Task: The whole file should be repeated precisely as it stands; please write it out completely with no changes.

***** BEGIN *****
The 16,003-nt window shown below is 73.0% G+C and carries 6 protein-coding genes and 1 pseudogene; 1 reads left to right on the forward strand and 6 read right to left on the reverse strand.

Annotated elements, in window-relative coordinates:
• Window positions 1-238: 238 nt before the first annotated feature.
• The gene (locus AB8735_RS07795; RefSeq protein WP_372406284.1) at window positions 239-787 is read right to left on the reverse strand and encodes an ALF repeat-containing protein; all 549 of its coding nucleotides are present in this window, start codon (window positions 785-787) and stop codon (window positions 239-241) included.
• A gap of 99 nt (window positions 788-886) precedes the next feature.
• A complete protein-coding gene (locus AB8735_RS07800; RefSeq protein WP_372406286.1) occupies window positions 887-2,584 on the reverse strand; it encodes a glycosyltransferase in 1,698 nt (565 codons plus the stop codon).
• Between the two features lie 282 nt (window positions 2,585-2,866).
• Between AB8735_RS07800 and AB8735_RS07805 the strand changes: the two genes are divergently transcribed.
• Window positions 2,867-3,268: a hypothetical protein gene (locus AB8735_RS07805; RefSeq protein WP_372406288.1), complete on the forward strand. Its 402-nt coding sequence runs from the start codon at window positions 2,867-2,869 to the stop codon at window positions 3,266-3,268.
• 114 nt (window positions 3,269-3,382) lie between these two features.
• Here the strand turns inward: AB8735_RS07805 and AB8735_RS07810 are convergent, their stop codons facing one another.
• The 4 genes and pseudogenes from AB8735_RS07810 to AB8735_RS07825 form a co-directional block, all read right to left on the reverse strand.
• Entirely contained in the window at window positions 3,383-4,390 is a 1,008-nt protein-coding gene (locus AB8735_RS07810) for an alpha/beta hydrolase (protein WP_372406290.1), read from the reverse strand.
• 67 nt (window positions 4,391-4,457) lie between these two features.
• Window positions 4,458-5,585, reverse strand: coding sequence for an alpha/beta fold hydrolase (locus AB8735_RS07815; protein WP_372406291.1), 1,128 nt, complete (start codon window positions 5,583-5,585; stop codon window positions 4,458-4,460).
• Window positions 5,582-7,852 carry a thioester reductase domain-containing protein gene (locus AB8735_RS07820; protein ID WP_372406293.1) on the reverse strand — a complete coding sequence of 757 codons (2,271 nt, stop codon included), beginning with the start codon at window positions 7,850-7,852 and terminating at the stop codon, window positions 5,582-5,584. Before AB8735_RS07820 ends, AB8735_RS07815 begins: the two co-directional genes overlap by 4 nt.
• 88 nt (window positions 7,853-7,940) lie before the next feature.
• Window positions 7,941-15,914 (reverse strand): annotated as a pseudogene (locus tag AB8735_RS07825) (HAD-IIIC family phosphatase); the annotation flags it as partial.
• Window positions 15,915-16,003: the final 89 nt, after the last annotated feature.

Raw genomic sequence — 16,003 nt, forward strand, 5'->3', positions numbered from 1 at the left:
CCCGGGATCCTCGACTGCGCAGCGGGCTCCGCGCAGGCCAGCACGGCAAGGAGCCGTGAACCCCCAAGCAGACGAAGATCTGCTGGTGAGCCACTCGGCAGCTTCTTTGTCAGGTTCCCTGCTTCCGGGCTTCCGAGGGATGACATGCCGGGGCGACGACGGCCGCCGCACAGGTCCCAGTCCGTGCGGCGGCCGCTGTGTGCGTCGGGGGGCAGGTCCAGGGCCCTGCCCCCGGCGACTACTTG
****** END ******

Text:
The 16,003-nt window shown below is 73.0% G+C and carries 6 protein-coding genes and 1 pseudogene; 1 reads left to right on the forward strand and 6 read right to left on the reverse strand.

Annotated elements, in window-relative coordinates:
• Window positions 1-238: 238 nt before the first annotated feature.
• The gene (locus AB8735_RS07795; RefSeq protein WP_372406284.1) at window positions 239-787 is read right to left on the reverse strand and encodes an ALF repeat-containing protein; all 549 of its coding nucleotides are present in this window, start codon (window positions 785-787) and stop codon (window positions 239-241) included.
• A gap of 99 nt (window positions 788-886) precedes the next feature.
• A complete protein-coding gene (locus AB8735_RS07800; RefSeq protein WP_372406286.1) occupies window positions 887-2,584 on the reverse strand; it encodes a glycosyltransferase in 1,698 nt (565 codons plus the stop codon).
• Between the two features lie 282 nt (window positions 2,585-2,866).
• Between AB8735_RS07800 and AB8735_RS07805 the strand changes: the two genes are divergently transcribed.
• Window positions 2,867-3,268: a hypothetical protein gene (locus AB8735_RS07805; RefSeq protein WP_372406288.1), complete on the forward strand. Its 402-nt coding sequence runs from the start codon at window positions 2,867-2,869 to the stop codon at window positions 3,266-3,268.
• 114 nt (window positions 3,269-3,382) lie between these two features.
• Here the strand turns inward: AB8735_RS07805 and AB8735_RS07810 are convergent, their stop codons facing one another.
• The 4 genes and pseudogenes from AB8735_RS07810 to AB8735_RS07825 form a co-directional block, all read right to left on the reverse strand.
• Entirely contained in the window at window positions 3,383-4,390 is a 1,008-nt protein-coding gene (locus AB8735_RS07810) for an alpha/beta hydrolase (protein WP_372406290.1), read from the reverse strand.
• 67 nt (window positions 4,391-4,457) lie between these two features.
• Window positions 4,458-5,585, reverse strand: coding sequence for an alpha/beta fold hydrolase (locus AB8735_RS07815; protein WP_372406291.1), 1,128 nt, complete (start codon window positions 5,583-5,585; stop codon window positions 4,458-4,460).
• Window positions 5,582-7,852 carry a thioester reductase domain-containing protein gene (locus AB8735_RS07820; protein ID WP_372406293.1) on the reverse strand — a complete coding sequence of 757 codons (2,271 nt, stop codon included), beginning with the start codon at window positions 7,850-7,852 and terminating at the stop codon, window positions 5,582-5,584. Before AB8735_RS07820 ends, AB8735_RS07815 begins: the two co-directional genes overlap by 4 nt.
• 88 nt (window positions 7,853-7,940) lie before the next feature.
• Window positions 7,941-15,914 (reverse strand): annotated as a pseudogene (locus tag AB8735_RS07825) (HAD-IIIC family phosphatase); the annotation flags it as partial.
• Window positions 15,915-16,003: the final 89 nt, after the last annotated feature.

Raw genomic sequence — 16,003 nt, forward strand, 5'->3', positions numbered from 1 at the left:
CCCGGGATCCTCGACTGCGCAGCGGGCTCCGCGCAGGCCAGCACGGCAAGGAGCCGTGAACCCCCAAGCAGACGAAGATCTGCTGGTGAGCCACTCGGCAGCTTCTTTGTCAGGTTCCCTGCTTCCGGGCTTCCGAGGGATGACATGCCGGGGCGACGACGGCCGCCGCACAGGTCCCAGTCCGTGCGGCGGCCGCTGTGTGCGTCGGGGGGCAGGTCCAGGGCCCTGCCCCCGGCGACTACTTG